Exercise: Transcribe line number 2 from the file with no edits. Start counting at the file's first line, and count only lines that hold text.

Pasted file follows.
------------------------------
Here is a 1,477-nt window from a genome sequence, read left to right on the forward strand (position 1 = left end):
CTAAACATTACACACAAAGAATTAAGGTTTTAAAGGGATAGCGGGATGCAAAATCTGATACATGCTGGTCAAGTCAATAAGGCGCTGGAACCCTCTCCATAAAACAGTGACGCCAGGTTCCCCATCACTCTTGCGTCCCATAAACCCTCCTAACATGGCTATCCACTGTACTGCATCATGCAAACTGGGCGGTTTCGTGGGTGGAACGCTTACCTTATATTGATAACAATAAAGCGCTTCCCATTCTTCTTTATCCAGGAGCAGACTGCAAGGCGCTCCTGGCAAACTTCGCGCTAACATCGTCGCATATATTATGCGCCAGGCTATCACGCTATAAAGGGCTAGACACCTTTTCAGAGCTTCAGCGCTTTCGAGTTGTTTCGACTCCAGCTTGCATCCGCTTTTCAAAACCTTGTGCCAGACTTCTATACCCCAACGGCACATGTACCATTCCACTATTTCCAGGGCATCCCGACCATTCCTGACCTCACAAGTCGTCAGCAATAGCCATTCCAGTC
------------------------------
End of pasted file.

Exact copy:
CTAAACATTACACACAAAGAATTAAGGTTTTAAAGGGATAGCGGGATGCAAAATCTGATACATGCTGGTCAAGTCAATAAGGCGCTGGAACCCTCTCCATAAAACAGTGACGCCAGGTTCCCCATCACTCTTGCGTCCCATAAACCCTCCTAACATGGCTATCCACTGTACTGCATCATGCAAACTGGGCGGTTTCGTGGGTGGAACGCTTACCTTATATTGATAACAATAAAGCGCTTCCCATTCTTCTTTATCCAGGAGCAGACTGCAAGGCGCTCCTGGCAAACTTCGCGCTAACATCGTCGCATATATTATGCGCCAGGCTATCACGCTATAAAGGGCTAGACACCTTTTCAGAGCTTCAGCGCTTTCGAGTTGTTTCGACTCCAGCTTGCATCCGCTTTTCAAAACCTTGTGCCAGACTTCTATACCCCAACGGCACATGTACCATTCCACTATTTCCAGGGCATCCCGACCATTCCTGACCTCACAAGTCGTCAGCAATAGCCATTCCAGTC